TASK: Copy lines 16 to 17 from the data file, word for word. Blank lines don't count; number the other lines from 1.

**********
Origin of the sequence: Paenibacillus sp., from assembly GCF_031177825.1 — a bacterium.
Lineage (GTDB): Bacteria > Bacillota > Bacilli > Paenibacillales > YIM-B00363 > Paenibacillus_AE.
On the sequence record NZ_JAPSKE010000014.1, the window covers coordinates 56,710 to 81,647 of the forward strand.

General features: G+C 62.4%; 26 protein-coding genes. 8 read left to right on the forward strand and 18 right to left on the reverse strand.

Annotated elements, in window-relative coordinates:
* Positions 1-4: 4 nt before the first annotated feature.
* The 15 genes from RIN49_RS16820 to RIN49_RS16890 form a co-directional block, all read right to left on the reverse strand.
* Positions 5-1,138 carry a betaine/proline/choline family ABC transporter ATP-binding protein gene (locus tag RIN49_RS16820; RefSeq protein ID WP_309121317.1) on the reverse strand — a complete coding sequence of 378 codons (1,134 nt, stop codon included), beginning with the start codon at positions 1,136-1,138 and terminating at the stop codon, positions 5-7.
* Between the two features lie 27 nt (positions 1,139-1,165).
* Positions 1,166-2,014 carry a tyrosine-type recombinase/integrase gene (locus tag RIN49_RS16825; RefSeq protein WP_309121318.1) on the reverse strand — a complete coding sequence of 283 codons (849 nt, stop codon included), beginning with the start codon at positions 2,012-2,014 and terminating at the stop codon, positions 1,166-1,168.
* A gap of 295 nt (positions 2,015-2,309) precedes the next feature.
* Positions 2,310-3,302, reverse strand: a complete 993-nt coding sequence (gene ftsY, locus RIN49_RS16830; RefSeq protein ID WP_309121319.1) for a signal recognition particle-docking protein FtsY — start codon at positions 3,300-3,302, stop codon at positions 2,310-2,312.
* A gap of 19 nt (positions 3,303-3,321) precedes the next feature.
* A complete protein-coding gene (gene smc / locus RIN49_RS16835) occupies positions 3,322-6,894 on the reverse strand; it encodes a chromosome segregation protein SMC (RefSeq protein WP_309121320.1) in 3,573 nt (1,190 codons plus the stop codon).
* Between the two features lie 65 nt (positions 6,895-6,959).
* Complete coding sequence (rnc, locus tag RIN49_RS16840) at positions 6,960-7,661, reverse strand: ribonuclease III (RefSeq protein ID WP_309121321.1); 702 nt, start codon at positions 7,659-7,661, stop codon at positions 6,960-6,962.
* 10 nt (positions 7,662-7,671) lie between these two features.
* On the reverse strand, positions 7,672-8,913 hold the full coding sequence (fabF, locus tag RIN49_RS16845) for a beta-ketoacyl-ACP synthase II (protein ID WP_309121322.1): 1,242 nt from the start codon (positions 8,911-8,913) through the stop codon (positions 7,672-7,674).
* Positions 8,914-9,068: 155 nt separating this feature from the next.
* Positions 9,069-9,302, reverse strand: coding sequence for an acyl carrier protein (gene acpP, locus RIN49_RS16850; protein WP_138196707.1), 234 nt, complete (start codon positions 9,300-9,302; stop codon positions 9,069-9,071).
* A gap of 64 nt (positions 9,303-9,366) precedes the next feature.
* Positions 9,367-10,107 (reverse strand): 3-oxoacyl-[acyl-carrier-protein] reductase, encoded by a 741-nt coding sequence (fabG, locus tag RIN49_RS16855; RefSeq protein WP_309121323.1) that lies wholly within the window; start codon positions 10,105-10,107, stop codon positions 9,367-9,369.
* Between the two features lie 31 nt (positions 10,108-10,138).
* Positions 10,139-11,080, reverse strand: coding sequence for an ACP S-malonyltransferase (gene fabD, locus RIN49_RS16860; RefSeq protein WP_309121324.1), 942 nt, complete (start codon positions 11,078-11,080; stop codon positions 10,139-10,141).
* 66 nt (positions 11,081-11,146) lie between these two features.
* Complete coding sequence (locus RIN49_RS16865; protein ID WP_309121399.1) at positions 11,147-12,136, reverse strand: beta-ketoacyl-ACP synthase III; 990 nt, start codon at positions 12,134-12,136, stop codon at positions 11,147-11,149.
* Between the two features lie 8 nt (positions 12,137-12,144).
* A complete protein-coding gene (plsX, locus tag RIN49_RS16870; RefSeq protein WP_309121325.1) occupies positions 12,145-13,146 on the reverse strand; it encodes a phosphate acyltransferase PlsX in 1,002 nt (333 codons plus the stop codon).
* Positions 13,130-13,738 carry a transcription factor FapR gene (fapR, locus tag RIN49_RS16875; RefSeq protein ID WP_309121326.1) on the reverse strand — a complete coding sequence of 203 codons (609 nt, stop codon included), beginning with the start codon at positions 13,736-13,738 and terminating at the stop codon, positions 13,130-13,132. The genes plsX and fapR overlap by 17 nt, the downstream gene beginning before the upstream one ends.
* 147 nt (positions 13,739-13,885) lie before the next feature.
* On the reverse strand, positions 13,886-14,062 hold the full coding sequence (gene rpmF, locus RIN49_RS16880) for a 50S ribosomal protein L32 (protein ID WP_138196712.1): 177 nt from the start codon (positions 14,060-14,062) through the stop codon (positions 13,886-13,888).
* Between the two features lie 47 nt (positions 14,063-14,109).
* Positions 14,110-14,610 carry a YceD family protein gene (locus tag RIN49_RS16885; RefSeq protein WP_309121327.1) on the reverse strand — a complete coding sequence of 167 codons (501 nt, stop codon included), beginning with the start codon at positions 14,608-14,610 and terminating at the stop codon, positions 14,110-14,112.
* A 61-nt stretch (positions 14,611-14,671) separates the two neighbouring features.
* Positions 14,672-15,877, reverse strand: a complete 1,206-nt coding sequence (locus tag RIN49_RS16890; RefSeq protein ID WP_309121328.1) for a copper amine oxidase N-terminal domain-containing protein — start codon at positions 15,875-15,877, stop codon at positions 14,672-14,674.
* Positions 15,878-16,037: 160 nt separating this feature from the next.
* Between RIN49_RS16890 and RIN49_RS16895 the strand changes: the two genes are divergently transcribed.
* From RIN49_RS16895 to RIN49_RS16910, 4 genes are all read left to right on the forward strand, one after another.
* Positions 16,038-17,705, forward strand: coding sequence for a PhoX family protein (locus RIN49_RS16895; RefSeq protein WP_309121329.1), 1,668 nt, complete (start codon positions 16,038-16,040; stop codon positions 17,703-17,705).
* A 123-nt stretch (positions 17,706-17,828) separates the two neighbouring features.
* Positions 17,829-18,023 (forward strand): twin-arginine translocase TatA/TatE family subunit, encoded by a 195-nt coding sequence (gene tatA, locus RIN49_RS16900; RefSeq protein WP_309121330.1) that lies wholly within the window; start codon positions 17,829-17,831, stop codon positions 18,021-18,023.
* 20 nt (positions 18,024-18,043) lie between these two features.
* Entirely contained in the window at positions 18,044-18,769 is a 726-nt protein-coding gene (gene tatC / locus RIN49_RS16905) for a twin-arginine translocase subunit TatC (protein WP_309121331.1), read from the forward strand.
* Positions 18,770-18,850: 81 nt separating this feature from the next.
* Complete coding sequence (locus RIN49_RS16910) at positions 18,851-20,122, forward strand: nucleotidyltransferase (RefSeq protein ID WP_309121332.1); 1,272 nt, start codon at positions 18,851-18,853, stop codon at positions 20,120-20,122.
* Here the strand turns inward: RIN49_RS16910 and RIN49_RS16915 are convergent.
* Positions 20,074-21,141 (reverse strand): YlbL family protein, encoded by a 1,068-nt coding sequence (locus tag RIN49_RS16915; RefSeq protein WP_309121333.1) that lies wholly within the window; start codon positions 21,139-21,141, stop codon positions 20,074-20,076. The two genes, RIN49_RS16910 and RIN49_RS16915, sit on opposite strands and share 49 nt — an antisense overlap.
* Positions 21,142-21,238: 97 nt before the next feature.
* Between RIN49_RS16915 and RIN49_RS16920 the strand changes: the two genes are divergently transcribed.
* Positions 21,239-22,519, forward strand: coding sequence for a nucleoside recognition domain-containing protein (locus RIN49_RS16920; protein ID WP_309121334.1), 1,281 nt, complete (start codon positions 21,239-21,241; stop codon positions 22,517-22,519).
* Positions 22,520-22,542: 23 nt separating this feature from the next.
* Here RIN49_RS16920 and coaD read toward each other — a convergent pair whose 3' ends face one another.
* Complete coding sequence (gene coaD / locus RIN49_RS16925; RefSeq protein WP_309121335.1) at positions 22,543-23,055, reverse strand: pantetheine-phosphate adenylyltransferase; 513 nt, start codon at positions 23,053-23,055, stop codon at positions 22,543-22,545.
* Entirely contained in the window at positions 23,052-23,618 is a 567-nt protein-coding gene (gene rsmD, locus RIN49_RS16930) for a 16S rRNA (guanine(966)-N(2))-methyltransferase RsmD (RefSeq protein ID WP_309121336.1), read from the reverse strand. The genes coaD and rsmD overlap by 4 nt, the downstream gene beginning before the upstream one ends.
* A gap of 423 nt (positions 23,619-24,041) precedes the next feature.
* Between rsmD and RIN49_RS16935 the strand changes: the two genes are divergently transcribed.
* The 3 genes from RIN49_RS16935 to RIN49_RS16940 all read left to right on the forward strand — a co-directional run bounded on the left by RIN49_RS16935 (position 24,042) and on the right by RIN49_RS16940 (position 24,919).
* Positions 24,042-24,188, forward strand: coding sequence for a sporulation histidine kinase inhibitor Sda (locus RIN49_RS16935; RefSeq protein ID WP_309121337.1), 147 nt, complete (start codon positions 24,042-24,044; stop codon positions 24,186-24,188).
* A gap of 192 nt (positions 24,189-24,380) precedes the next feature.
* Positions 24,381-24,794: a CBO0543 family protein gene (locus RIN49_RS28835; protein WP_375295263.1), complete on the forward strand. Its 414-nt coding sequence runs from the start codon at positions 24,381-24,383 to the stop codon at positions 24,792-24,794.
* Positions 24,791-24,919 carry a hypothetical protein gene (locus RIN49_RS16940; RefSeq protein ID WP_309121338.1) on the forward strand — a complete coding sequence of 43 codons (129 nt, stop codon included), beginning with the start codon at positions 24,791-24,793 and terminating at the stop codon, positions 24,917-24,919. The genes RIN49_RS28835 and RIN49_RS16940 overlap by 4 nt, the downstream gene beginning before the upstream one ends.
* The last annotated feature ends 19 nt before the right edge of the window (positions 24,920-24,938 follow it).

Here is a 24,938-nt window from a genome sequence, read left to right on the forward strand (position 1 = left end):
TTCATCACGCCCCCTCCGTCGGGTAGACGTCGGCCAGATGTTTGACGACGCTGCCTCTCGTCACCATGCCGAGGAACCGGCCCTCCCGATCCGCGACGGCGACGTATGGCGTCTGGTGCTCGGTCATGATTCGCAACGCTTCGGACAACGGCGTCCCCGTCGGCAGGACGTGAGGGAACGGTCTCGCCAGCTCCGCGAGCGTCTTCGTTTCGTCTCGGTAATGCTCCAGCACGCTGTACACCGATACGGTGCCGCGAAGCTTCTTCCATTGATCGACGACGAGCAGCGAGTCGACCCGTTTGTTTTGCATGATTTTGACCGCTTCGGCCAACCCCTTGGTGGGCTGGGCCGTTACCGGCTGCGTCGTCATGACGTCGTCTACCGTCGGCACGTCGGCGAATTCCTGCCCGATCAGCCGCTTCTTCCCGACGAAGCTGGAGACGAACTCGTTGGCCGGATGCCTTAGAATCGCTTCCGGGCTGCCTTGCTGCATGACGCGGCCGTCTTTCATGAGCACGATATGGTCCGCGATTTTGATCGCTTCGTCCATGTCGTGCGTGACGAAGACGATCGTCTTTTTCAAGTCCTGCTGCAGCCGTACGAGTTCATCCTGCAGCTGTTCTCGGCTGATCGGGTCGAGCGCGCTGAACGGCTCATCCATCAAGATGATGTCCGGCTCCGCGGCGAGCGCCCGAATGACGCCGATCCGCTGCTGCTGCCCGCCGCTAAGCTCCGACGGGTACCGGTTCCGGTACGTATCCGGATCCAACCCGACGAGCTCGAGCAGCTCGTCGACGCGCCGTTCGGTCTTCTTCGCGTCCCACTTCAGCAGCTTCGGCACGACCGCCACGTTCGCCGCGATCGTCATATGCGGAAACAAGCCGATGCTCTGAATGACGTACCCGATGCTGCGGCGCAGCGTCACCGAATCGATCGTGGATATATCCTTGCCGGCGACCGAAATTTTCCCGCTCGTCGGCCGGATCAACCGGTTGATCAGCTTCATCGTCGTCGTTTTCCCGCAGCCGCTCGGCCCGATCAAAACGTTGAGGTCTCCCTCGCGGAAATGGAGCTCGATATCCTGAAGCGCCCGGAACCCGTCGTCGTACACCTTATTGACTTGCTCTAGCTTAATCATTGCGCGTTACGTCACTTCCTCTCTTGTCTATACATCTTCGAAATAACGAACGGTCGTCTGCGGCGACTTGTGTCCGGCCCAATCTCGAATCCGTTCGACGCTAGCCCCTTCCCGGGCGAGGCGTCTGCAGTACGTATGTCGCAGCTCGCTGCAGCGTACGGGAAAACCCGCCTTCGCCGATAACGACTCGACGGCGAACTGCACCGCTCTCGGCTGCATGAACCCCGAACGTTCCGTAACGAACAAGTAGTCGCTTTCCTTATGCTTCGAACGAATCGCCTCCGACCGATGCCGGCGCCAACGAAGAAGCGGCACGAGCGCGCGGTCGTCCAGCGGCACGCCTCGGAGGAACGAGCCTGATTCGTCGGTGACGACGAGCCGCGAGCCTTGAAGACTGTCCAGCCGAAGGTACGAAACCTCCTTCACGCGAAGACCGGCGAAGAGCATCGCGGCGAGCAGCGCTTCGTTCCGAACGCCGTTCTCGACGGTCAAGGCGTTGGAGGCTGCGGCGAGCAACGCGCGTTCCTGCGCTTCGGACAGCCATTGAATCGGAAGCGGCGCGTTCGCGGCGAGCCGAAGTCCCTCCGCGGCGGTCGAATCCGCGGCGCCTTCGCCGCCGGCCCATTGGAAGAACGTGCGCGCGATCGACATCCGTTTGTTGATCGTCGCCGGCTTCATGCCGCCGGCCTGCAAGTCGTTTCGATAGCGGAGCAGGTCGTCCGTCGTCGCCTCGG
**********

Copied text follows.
* Complete coding sequence (rnc, locus tag RIN49_RS16840) at positions 6,960-7,661, reverse strand: ribonuclease III (RefSeq protein ID WP_309121321.1); 702 nt, start codon at positions 7,659-7,661, stop codon at positions 6,960-6,962.
* 10 nt (positions 7,662-7,671) lie between these two features.